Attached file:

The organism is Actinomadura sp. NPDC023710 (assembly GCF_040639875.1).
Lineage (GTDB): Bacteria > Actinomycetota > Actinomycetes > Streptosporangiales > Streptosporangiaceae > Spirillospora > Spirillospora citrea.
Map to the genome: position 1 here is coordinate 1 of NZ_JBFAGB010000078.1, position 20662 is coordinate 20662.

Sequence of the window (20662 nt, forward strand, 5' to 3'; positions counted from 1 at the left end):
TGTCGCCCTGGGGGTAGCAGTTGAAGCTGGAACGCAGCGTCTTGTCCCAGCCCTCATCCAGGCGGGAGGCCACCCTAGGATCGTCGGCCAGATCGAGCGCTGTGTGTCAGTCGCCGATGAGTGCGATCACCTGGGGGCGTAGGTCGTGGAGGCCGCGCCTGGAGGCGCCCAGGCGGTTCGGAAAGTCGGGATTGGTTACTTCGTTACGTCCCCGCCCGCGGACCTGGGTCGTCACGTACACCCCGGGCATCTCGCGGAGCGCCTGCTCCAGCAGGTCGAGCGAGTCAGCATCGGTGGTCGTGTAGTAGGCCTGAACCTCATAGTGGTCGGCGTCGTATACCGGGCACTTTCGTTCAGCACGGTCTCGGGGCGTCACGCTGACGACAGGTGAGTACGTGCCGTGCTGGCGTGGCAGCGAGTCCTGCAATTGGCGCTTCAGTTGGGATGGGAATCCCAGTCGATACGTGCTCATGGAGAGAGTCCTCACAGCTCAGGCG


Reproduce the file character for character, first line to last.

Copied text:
The organism is Actinomadura sp. NPDC023710 (assembly GCF_040639875.1).
Lineage (GTDB): Bacteria > Actinomycetota > Actinomycetes > Streptosporangiales > Streptosporangiaceae > Spirillospora > Spirillospora citrea.
Map to the genome: position 1 here is coordinate 1 of NZ_JBFAGB010000078.1, position 20662 is coordinate 20662.

Sequence of the window (20662 nt, forward strand, 5' to 3'; positions counted from 1 at the left end):
TGTCGCCCTGGGGGTAGCAGTTGAAGCTGGAACGCAGCGTCTTGTCCCAGCCCTCATCCAGGCGGGAGGCCACCCTAGGATCGTCGGCCAGATCGAGCGCTGTGTGTCAGTCGCCGATGAGTGCGATCACCTGGGGGCGTAGGTCGTGGAGGCCGCGCCTGGAGGCGCCCAGGCGGTTCGGAAAGTCGGGATTGGTTACTTCGTTACGTCCCCGCCCGCGGACCTGGGTCGTCACGTACACCCCGGGCATCTCGCGGAGCGCCTGCTCCAGCAGGTCGAGCGAGTCAGCATCGGTGGTCGTGTAGTAGGCCTGAACCTCATAGTGGTCGGCGTCGTATACCGGGCACTTTCGTTCAGCACGGTCTCGGGGCGTCACGCTGACGACAGGTGAGTACGTGCCGTGCTGGCGTGGCAGCGAGTCCTGCAATTGGCGCTTCAGTTGGGATGGGAATCCCAGTCGATACGTGCTCATGGAGAGAGTCCTCACAGCTCAGGCG